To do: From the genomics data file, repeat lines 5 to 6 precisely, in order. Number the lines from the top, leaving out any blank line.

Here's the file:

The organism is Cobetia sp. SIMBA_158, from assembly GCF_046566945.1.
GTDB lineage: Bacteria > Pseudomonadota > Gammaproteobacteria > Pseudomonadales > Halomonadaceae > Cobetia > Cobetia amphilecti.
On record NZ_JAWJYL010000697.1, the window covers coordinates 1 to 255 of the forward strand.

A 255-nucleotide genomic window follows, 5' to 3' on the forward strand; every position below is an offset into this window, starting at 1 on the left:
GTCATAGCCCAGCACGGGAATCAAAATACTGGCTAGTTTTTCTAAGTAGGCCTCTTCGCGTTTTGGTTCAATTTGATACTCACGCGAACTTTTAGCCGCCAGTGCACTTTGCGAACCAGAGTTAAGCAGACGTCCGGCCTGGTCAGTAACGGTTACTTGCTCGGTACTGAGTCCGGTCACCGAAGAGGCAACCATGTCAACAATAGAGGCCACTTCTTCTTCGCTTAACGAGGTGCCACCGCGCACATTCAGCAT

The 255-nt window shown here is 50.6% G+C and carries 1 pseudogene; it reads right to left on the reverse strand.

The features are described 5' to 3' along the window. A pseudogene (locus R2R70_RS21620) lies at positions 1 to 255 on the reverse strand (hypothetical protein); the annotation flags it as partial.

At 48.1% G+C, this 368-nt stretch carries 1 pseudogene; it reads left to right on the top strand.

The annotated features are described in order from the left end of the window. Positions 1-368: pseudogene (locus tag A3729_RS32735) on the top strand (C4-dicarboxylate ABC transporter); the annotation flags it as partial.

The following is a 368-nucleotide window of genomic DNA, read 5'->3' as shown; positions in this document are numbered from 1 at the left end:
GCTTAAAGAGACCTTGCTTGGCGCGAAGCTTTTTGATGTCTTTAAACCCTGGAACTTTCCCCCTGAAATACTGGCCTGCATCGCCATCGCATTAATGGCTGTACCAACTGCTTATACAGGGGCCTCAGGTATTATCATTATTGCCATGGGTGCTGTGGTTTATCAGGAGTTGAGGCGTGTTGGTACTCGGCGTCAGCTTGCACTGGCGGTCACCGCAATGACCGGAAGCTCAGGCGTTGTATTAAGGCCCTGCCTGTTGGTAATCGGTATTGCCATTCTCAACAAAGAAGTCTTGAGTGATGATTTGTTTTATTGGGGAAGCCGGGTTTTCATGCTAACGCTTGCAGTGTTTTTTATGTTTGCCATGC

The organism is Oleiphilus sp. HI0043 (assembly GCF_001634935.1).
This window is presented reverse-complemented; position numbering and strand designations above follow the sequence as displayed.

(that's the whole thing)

GTCATAGCCCAGCACGGGAATCAAAATACTGGCTAGTTTTTCTAAGTAGGCCTCTTCGCGTTTTGGTTCAATTTGATACTCACGCGAACTTTTAGCCGCCAGTGCACTTTGCGAACCAGAGTTAAGCAGACGTCCGGCCTGGTCAGTAACGGTTACTTGCTCGGTACTGAGTCCGGTCACCGAAGAGGCAACCATGTCAACAATAGAGGCCACTTCTTCTTCGCTTAACGAGGTGCCACCGCGCACATTCAGCAT

The 255-nt window shown here is 50.6% G+C and carries 1 pseudogene; it reads right to left on the reverse strand.